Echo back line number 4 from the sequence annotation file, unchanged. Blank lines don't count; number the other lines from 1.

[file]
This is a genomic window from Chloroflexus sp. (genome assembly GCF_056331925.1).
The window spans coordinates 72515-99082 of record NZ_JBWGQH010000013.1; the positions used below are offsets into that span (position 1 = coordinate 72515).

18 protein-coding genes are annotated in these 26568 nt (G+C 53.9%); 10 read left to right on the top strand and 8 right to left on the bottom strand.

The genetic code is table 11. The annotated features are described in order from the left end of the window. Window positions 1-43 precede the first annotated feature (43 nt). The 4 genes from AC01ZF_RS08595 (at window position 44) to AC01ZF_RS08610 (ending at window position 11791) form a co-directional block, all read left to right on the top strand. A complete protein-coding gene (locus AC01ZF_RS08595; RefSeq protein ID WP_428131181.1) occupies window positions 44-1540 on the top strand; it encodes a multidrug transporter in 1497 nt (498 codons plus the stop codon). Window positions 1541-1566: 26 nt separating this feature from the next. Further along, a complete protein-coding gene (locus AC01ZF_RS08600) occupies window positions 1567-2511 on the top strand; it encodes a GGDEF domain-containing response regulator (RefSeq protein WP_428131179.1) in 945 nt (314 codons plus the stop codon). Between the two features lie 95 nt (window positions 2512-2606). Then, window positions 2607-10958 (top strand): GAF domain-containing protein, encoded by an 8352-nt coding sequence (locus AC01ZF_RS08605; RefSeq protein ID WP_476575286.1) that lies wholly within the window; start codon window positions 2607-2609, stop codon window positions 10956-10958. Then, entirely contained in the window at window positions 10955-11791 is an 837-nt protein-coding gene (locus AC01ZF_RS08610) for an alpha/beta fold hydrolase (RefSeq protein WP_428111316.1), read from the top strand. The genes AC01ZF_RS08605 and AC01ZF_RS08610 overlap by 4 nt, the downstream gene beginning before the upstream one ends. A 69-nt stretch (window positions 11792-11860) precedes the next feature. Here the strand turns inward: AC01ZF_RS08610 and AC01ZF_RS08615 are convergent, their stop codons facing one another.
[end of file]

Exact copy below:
The genetic code is table 11. The annotated features are described in order from the left end of the window. Window positions 1-43 precede the first annotated feature (43 nt). The 4 genes from AC01ZF_RS08595 (at window position 44) to AC01ZF_RS08610 (ending at window position 11791) form a co-directional block, all read left to right on the top strand. A complete protein-coding gene (locus AC01ZF_RS08595; RefSeq protein ID WP_428131181.1) occupies window positions 44-1540 on the top strand; it encodes a multidrug transporter in 1497 nt (498 codons plus the stop codon). Window positions 1541-1566: 26 nt separating this feature from the next. Further along, a complete protein-coding gene (locus AC01ZF_RS08600) occupies window positions 1567-2511 on the top strand; it encodes a GGDEF domain-containing response regulator (RefSeq protein WP_428131179.1) in 945 nt (314 codons plus the stop codon). Between the two features lie 95 nt (window positions 2512-2606). Then, window positions 2607-10958 (top strand): GAF domain-containing protein, encoded by an 8352-nt coding sequence (locus AC01ZF_RS08605; RefSeq protein ID WP_476575286.1) that lies wholly within the window; start codon window positions 2607-2609, stop codon window positions 10956-10958. Then, entirely contained in the window at window positions 10955-11791 is an 837-nt protein-coding gene (locus AC01ZF_RS08610) for an alpha/beta fold hydrolase (RefSeq protein WP_428111316.1), read from the top strand. The genes AC01ZF_RS08605 and AC01ZF_RS08610 overlap by 4 nt, the downstream gene beginning before the upstream one ends. A 69-nt stretch (window positions 11792-11860) precedes the next feature. Here the strand turns inward: AC01ZF_RS08610 and AC01ZF_RS08615 are convergent, their stop codons facing one another.